For those of you who want to tell me your opinions about what we should do about the Quiz 2 Makeup, let me suggest a few options, that you can name by letter. But you should also feel free to suggest anything you want.
Option A: I studied for the Makeup Quiz, and I would like to take it next week, under the original plans.
Option B: Since there are so many things going on next week, I would like to cancel the Makeup Quiz. However, I would feel obligated to take it if it were offered.
Option C: I would like the Makeup Quiz to be cancelled, and if it is offered I would choose not to take it. Instead I would settle for the proposal described above.
As I said, if you have other suggestions, please just make them.
If there are any students who choose A, I think that they are only asking for what they have been promised, and I would want to carry through on that. I would of course keep identities private, but I will let the whole class know whether or not one or more students are taking the Makeup.
Sorry for this complicated mess. (I didn't cause the power failure!)
IMPORTANT: My regular email address, guth@ctp.mit.edu, is not currently working. Somehow the Laboratory for Nuclear Science computer system has not yet recovered from yesterday's power failure. So, please respond to guth@mit.edu.
— Alan Guth —

THURS 11/29/2012: Quiz 2 Makeup postponed
Due to the power failure in Cambridge, it seems that we have no choice but to postpone the Quiz 2 Makeup until next week. I'll get back to you tomorrow to let you know when and where it will take place.
If any of you want to reach me soon, use guth@mit.edu instead of guth@ctp.mit.edu, as the latter email system has been squelched by the power failure.
Enjoy the dark!
— Alan Guth —

THURS 11/29/2012: Logistics for Quiz 2 Makeup
Just a reminder that Quiz 2 Makeup will take place today, Thursday, November 29, from 7:30 to 9:30 pm, in the same place as the other quizzes, Room 32-144. The coverage of the quiz will be exactly the same as Quiz 2. If you have a conflict, you should contact me, and we'll try to arrange for you to take the quiz on Friday.
On Friday (November 30), there will be lecture as usual, and I will also have an office hour at the usual time, 4:00 pm.
— Alan Guth —
P.S. The ground rules for the quiz were described in an email sent 11/20/12:

  All students whose grade was less than 75% are invited take the quiz. If your grade on the Makeup is less than your original grade, you keep your original grade. If your grade on the Makeup is higher, then your Quiz 2 grade will be replaced by the average of the two grades, capped at a maximum of 75%. The test itself will be similar to the original Quiz 2, but just a little shorter. The original Quiz 2 was effectively 4 problems (3 + 2 short ones), and the makeup will probably be the equivalent of 3 problems. It will also include one problem that is taken verbatim (or at least almost verbatim) from the problem sets. The goal of the Makeup is to give you motivation to study this material some more, and to give you an opportunity to raise your grades.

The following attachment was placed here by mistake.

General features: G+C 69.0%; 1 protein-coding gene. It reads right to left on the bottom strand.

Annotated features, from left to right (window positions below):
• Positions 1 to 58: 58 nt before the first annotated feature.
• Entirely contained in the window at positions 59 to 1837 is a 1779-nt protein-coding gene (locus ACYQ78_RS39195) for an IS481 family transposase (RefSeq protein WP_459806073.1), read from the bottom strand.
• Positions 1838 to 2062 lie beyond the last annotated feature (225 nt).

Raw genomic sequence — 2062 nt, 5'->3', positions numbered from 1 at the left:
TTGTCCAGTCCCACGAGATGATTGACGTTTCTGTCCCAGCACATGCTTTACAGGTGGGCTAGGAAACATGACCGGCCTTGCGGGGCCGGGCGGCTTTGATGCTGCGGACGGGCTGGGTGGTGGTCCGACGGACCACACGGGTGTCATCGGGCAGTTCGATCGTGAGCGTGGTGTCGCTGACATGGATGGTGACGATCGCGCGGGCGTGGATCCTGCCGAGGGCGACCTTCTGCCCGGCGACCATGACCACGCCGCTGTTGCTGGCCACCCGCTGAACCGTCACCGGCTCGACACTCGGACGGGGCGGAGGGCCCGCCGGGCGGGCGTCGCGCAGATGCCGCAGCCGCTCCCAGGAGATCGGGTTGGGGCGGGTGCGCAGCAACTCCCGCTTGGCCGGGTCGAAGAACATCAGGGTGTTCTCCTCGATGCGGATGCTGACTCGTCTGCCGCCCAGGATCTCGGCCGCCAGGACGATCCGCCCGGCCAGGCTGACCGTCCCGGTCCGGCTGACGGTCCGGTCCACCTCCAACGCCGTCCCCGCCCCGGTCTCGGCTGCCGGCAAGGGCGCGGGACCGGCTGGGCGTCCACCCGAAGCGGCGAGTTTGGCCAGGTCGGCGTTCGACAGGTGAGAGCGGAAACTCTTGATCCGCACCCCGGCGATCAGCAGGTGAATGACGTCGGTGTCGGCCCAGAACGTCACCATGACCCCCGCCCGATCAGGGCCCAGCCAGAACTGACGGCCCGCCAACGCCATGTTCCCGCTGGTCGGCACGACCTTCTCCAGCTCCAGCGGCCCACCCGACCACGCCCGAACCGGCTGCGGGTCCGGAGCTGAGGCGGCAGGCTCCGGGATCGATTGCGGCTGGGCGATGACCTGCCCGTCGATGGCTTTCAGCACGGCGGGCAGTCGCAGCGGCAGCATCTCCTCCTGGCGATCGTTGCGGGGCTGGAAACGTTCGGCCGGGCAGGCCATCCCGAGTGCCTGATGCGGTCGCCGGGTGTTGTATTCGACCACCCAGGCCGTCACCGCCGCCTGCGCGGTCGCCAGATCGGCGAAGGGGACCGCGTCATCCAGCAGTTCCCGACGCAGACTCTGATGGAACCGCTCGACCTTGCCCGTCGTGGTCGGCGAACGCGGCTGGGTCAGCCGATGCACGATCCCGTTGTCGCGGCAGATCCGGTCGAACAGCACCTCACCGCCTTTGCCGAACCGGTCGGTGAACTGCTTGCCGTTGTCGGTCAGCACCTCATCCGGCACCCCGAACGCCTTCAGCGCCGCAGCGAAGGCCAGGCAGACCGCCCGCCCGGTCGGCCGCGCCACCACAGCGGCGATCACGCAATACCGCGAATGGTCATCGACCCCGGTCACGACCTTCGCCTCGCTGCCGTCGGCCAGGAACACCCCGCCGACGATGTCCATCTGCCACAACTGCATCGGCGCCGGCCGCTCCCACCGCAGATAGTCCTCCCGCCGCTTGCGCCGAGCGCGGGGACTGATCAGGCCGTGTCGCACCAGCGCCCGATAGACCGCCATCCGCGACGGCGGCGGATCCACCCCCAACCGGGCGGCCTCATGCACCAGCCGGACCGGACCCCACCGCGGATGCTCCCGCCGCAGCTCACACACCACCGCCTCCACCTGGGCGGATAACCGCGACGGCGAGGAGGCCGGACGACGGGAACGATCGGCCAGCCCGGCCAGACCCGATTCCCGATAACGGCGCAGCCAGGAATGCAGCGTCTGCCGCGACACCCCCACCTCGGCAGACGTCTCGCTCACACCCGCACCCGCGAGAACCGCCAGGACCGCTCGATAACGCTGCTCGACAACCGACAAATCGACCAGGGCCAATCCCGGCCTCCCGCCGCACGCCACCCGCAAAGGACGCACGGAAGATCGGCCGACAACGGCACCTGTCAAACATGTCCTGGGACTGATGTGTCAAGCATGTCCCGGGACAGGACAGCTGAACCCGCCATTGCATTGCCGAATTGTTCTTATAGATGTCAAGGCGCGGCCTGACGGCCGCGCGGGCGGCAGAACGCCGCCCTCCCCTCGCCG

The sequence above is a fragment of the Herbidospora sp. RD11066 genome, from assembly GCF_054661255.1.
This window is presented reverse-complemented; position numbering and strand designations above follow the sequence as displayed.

SAT 11/24/2012: Problem Set 9 is Posted
Problem Set 9 is now posted.
The good news is that it is not due until Monday, December 3. I decided that it would be moderately insane to have the problem set due the day after the Makeup Quiz.
The bad news is that we cannot postpone Problem Set 10, since the term is ending, so it will be due the following Friday, December 7.
— Alan Guth —

WED 11/21/2012: Quiz 2 and Solutions Are Posted
Sorry for the delay, but Quiz 2 and its solutions are now posted. Problem Set 9 will be posted soon.
— Alan Guth —

TUES 11/20/2012: Quiz 2 Results, Total Grades, Quiz 2 Makeup
The Quiz 2 results are now posted on the Stellar website, and the histogram of grades with estimated grade cuts is posted on the web.mit.edu 8.07 website, under Exams. The solutions are not yet ready, but will be soon.
As I told you in class yestereday, the results of Quiz 2 were very disappointing. The class average was only 55.2, compared to a class average of 73.9 on Quiz 1. The standard deviation was 23.6, which is unusually large. The histogram shows a very wide range of grades, from 9 to 100. On Problem 1, which was taken from Problem Set 8, the average score was only 61%.
To give you a better idea of how things stand as of now, I have computed interim total grades for each of you, which are posted on the Stellar website. There is a histogram of these grades, with estimated grade cuts, on the web.mit.edu 8.07 website, under Exams. The interim grade was calculated as 0.75 times the quiz average plus 0.25 times the problem set average. The problem set average is 100 times the total number of points earned, including extra credit, divided by the total points possible, not counting extra credit.
Since the grades on Quiz 2 seemed too low to ignore, we will be offering an optional Quiz 2 Makeup, on Thursday evening, November 29, 7:30 - 9:30 pm. All students whose grade was less than 75% are invited take the quiz. If your grade on the Makeup is less than your original grade, you keep your original grade. If your grade on the Makeup is higher, then your Quiz 2 grade will be replaced by the average of the two grades, capped at a maximum of 75%. The test itself will be similar to the original Quiz 2, but just a little shorter. The original Quiz 2 was effectively 4 problems (3 + 2 short ones), and the makeup will probably be the equivalent of 3 problems. It will also include one problem that is taken verbatim (or at least almost verbatim) from the problem sets. The goal of the Makeup is to give you motivation to study this material some more, and to give you an opportunity to raise your grades.